A mangaka is a manga (Japanese comics) creator. The term is most commonly used to describe an artist, whether male or female, who both writes and draws his or her own manga. The term is also used, though less frequently, to describe a person who only draws manga. The label is generally not applied to the mangaka’s assistants, who often work in anonymity while doing a substantial amount of work. Mangaka is both singular and plural.

Mangaka break into the industry in a number of ways. Many manga magazines conduct contests in which readers, usually high school and college-aged students, submit their original works. Winners of the contests are often awarded prizes and offered opportunities to work professionally in the field. Others start their careers working as assistants to established mangaka, developing their skills as they ink drawings, add background images and sound effects, and other elements before accepting their own projects. Still others are simply discovered by watchful publishers.

Once in the business, mangaka face grueling work schedules, hard deadlines, and fierce competition. When working on a project, many mangaka will work ten to twelve hours a day. Most mangaka work closely with an editor who serves as a guide, mentor, critic, and even enforcer to make sure deadlines are met. At times, the editor will even resort to kanzume (“canning”), in which the mangaka is confined until his or her work is completed.

Breaking into the field may be easier than staying in as the success or failure of a mangaka is measured almost exclusively by market forces. Manga publishers frequently elicit readers’ opinions, which are factored into which manga continue to be published and which are not. Manga that receive negative feedback or don’t sell sufficiently often find themselves pulled from publication quickly.

Although many mangaka work long hours under the close supervision of their editors, mangaka usually maintain control and ownership over their characters and work. A publisher may pressure a mangaka to continue a successful series, but ultimately, the choice of when to end a run is up to the mangaka. Many mangaka have assistants who complete their work; however, mangaka rarely share credit for their work, even when the assistants do the majority of the work.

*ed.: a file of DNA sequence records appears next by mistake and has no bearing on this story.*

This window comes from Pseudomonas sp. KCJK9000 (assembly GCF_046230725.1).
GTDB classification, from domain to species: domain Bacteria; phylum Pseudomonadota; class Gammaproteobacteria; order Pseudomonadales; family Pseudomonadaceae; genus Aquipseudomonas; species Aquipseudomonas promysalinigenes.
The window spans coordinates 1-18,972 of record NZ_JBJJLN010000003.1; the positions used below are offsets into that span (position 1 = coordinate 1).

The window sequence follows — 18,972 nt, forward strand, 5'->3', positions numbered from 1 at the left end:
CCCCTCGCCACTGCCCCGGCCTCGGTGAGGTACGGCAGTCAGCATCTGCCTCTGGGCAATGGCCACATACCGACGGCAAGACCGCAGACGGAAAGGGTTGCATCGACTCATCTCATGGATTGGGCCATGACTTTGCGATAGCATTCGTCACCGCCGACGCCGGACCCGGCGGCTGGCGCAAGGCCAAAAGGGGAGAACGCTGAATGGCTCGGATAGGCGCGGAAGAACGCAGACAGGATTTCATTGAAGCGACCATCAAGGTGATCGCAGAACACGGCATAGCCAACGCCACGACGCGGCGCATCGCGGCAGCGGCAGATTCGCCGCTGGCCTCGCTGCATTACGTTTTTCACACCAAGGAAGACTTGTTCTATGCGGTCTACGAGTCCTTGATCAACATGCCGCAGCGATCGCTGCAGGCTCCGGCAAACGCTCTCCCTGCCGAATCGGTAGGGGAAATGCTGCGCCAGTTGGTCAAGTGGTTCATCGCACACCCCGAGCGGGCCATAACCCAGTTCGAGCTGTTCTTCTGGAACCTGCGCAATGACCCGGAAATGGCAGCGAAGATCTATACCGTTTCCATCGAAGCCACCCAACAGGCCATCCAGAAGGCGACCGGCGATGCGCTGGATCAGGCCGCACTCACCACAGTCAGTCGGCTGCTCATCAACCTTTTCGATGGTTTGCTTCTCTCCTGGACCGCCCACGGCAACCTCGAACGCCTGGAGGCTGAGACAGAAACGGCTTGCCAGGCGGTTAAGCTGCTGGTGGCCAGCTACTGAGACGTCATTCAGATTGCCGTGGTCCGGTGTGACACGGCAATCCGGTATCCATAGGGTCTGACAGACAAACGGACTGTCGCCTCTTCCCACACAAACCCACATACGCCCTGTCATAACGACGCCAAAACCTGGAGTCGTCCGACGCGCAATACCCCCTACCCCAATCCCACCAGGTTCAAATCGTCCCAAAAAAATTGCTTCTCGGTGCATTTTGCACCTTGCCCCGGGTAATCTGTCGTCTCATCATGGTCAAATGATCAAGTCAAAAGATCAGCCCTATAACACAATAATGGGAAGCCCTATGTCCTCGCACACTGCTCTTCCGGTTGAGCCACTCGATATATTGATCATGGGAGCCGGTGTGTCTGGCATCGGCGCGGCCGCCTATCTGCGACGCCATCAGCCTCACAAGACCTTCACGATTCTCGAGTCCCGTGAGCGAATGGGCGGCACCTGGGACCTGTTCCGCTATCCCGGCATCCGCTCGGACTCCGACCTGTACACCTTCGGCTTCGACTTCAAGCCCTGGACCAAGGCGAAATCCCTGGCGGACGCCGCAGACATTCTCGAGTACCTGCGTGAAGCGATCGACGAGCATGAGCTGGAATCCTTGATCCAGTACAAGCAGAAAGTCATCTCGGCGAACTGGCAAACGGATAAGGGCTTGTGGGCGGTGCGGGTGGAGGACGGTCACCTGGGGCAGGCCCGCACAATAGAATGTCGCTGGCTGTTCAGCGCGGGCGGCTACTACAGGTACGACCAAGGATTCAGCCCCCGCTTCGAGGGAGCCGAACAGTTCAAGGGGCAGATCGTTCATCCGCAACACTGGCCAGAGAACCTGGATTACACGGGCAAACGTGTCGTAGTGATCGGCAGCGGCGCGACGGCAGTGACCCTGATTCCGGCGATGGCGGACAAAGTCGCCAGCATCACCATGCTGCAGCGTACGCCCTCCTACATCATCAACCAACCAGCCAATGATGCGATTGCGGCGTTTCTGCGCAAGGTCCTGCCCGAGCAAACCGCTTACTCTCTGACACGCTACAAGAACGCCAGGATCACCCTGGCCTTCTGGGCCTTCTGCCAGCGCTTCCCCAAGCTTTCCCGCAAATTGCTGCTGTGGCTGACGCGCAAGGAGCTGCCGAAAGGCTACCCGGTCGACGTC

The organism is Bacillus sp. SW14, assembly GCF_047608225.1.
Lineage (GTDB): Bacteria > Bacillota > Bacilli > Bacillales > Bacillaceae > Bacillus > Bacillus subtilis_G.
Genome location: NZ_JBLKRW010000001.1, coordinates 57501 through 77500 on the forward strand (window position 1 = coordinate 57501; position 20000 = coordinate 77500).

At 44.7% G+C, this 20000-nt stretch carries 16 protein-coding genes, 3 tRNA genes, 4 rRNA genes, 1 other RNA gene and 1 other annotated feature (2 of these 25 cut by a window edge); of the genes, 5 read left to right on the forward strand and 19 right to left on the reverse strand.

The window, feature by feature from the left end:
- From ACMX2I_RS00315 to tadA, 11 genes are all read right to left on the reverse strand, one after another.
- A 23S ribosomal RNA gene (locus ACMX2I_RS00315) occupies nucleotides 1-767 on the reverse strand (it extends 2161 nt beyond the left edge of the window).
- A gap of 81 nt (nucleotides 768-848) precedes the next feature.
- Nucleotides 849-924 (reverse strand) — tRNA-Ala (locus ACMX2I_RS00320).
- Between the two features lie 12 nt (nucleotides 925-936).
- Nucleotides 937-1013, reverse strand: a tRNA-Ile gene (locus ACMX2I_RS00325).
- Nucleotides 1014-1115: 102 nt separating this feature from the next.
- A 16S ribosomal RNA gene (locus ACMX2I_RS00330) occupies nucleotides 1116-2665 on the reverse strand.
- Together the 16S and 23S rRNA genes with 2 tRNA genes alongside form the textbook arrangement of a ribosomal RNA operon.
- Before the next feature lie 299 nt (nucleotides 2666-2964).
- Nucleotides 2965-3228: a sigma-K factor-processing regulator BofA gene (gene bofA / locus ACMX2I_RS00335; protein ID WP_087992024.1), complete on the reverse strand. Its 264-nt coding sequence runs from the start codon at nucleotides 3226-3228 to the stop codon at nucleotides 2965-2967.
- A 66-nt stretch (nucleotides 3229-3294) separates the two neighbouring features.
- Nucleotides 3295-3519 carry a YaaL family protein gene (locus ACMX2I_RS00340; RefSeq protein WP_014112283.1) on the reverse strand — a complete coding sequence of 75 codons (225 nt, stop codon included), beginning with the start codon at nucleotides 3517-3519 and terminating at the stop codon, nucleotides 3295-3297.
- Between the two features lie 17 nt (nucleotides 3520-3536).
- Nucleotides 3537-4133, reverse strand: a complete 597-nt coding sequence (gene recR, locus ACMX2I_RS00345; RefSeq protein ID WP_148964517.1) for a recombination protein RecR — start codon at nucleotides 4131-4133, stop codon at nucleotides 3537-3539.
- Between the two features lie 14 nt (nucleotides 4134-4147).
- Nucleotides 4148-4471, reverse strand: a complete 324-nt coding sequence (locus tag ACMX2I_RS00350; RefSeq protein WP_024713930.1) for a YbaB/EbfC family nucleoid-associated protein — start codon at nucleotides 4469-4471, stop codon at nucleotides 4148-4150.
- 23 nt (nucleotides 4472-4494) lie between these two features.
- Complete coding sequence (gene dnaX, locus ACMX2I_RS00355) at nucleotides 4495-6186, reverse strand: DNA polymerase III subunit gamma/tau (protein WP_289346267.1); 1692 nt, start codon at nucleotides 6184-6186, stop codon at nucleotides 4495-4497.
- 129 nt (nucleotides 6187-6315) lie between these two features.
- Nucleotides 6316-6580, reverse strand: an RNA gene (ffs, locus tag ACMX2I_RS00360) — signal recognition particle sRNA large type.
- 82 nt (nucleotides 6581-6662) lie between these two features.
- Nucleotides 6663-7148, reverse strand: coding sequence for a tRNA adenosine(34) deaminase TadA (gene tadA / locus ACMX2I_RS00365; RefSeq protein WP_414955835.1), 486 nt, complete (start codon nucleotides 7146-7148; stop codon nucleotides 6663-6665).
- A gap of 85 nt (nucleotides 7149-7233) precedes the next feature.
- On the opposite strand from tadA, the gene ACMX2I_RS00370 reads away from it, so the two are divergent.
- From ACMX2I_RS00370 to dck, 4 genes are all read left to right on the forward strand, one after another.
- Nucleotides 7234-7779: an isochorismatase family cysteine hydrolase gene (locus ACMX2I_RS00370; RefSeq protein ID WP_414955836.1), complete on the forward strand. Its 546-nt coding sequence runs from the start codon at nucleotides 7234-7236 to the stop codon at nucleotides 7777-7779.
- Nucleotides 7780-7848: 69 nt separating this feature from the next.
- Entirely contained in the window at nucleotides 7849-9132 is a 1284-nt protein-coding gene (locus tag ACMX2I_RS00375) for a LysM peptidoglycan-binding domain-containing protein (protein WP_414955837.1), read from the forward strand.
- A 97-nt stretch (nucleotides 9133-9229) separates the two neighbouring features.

A number of English translations of autobiographical and semi-autobiographical manga depict the life of a mangaka. Interspersed throughout his multi-volume Showa: A History of Japan, Mizuki Shigeru depicts his own jagged path to becoming a mangaka. In A Zoo in Winter, Taniguchi Jiro presents the fast-paced, exhausting work of manga, as his central character, Hamaguchi, begins his career working as an assistant to an established mangaka, honing his craft, and eventually having his own manga published. Taniguchi’s narrative presents the mangaka as more of an often-absent supervisor who relies on his assistants to complete the work. Tatsumi, Yoshihiro’s award winning autobiography A Drifting Life examines in detail Tatsumi’s personal journey from a boy entering manga contests, to a young man working in the industry, to his developing a more mature form of manga, what he called gekiga (literally “dramatic pictures”). Finally, Oba Tsugumi and Obata Takeshi’s Bakuman depicts the heavy workloads, the fierce competition, and the physical toll manga creators endure.

–Daniel D. Clark

Further Reading:

  • Gravett, Paul. 2004. Manga: 60 Years of Japanese Comics. London:  Laurence King.
  • Lehmann, Timothy R. 2005.  Manga: Masters of the Art. New York: Collins Design.
  • Manga World. 2005. Princeton: Films for the Humanities & Sciences. Accessed March 4, 2015.
  • http://drc.ohiolink.edu/handle/2374.OX/62150
  • Schodt, Frederik L. 1996 Dreamland Japan: Writings on Modern Manga. Berkeley: Stone Bridge.